chat-guest24:

How does volatility affect whether or not you should buy options?

TSC_Dan:

High volatility can inflate the price of an option, so that you may be right about how the stock may perform, but not get a big enough move in the option to justify the risk you've taken.

TSC_Alex:

Volatility is critical to the short-term option user. You definitely would want to buy options if you thought volatility would increase.

TSC_Dan:

The volatility is priced in.

TSC_Alex:

You might avoid buying options if you thought volatility would decline. Also understand that volatility has the biggest impact on out-of-the-money options.

TSC_Dan:

Like in earnings season or when a takeover rumor has been hanging around for too long, that makes volatility higher.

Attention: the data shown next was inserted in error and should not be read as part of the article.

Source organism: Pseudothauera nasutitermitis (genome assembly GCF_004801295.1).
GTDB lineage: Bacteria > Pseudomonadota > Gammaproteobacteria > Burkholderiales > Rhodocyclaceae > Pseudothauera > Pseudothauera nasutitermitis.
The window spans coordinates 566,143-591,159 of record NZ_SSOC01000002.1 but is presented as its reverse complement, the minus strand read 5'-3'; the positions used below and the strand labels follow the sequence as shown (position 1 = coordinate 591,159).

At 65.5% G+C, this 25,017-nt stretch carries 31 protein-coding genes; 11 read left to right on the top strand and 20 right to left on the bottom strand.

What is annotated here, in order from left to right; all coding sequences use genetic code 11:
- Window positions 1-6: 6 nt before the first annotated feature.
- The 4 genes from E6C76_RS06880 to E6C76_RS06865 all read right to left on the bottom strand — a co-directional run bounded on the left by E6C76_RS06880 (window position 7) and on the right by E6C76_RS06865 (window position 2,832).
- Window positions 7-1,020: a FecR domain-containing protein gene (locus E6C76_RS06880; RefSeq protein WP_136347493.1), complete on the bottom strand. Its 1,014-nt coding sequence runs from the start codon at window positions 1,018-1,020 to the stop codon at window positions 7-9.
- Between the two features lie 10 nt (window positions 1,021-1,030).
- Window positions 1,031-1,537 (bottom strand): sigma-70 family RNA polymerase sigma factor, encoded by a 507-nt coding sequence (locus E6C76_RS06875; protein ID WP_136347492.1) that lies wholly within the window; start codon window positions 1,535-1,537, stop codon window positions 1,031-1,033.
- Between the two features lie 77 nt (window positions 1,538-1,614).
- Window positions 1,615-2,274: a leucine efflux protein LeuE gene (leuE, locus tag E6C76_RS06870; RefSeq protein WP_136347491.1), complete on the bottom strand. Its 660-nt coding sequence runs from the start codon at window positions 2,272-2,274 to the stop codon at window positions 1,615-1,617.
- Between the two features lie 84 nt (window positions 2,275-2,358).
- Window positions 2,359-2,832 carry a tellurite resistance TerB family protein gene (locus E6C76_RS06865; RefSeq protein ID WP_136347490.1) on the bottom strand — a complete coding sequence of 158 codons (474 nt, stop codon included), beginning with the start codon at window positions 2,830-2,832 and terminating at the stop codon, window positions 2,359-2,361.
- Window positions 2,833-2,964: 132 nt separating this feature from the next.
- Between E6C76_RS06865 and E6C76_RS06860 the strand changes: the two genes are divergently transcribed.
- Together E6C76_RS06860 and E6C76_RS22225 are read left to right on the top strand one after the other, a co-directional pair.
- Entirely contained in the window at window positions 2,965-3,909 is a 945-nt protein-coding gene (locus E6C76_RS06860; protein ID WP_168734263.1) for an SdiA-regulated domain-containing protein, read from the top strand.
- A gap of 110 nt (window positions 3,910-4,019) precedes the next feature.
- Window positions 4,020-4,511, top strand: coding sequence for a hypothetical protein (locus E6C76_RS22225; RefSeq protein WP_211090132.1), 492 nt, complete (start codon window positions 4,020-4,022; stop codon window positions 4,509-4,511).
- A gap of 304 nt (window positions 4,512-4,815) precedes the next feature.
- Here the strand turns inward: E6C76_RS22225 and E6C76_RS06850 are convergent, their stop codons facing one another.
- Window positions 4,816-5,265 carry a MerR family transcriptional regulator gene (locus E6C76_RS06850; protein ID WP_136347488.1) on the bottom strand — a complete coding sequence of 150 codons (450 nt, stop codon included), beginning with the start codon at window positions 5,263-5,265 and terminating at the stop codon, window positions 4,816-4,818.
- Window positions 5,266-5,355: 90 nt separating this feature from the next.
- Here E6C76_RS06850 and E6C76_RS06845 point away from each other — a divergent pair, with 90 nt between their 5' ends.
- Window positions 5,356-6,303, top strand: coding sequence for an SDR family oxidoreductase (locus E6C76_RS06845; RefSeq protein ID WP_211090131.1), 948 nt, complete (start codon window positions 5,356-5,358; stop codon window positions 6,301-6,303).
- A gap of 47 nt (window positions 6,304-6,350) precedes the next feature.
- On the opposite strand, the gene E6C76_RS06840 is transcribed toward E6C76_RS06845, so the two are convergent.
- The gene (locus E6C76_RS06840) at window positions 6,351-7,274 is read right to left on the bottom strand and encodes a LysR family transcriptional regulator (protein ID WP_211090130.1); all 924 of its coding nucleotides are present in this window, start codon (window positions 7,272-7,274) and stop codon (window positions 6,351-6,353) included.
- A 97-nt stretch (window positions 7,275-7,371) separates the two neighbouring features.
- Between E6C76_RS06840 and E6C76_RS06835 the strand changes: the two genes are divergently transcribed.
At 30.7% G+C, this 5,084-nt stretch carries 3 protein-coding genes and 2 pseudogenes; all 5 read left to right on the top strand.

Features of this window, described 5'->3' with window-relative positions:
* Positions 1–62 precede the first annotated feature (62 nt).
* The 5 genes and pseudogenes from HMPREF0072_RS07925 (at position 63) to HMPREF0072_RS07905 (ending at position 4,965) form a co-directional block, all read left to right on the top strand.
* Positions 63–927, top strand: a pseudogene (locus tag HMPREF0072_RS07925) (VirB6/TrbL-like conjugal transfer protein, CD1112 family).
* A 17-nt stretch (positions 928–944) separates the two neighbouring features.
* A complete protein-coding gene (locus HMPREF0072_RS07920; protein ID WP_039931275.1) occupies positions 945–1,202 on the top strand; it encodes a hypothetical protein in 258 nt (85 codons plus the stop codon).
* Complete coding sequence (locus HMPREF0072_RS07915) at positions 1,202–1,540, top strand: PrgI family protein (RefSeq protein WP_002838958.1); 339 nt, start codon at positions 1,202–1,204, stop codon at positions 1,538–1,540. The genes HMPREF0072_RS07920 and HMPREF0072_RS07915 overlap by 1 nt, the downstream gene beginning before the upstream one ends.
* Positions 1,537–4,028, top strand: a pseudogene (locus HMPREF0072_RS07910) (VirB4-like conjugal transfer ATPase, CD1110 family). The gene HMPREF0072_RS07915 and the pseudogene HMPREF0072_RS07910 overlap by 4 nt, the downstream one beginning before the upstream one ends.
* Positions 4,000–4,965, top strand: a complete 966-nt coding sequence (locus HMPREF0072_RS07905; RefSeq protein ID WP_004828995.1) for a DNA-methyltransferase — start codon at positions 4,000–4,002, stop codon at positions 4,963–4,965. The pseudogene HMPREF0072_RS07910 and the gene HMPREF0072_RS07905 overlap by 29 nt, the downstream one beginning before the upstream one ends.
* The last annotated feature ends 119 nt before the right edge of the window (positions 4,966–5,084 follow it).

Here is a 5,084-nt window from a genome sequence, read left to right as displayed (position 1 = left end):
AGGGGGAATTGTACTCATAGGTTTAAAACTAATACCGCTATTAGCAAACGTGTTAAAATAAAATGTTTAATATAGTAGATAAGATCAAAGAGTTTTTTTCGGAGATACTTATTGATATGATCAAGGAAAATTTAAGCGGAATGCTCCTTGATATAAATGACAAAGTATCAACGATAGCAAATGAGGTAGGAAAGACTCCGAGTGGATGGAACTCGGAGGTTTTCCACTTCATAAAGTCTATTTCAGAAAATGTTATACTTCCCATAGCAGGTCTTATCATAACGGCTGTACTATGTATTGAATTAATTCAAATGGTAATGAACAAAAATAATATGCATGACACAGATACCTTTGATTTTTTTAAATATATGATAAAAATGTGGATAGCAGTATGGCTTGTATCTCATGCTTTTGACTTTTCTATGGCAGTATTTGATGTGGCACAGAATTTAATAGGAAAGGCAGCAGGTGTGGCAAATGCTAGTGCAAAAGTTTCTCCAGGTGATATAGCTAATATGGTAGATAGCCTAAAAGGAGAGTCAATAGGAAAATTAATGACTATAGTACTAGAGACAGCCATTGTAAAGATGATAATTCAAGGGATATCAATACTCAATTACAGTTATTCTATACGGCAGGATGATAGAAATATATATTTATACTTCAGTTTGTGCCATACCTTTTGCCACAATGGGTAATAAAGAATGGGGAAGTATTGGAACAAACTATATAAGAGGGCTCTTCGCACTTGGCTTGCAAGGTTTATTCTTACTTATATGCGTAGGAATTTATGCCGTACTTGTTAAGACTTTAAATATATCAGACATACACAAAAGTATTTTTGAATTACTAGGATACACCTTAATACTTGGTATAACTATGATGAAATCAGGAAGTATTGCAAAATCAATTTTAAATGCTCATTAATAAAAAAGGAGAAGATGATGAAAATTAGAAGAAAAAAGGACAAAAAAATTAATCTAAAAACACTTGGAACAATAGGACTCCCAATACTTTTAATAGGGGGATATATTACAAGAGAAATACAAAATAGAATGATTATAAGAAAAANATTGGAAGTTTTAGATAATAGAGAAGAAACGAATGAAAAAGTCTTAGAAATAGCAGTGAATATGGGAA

TSC_Alex:

If you bought an OTM option, say a call, and the stock went up with declining volatility the call would fall in price.

chat-guest643:

Are there rules for options mms honoring a displayed bid or offer? Or does the mm have sole discretion whether to fill at a particular price?

TSC_Alex:

There are rules that require an MM to stand up to their quotes. Make certain your broker makes certain the MM stands up to their market.

chat-guest77:

Is it easier to trade options successfully when a market appears to be either steadily rising or falling instead of volatile?

TSC_Alex:

Not really. It's best to trade options when you have a good view of what the underlying will look like going forward.

TSC_Dan:

Volatility gives you more opportunities but also creates more potential disasters.

TSC_Alex:

In markets with increasing volatility -- options should be bought in markets with decreasing volatility -- option buying should be avoided in most cases.

chat-guest229:

Alex, is it ever going to be feasible for retail traders to get a look at an electronic book like we have with Nasdaq Level II?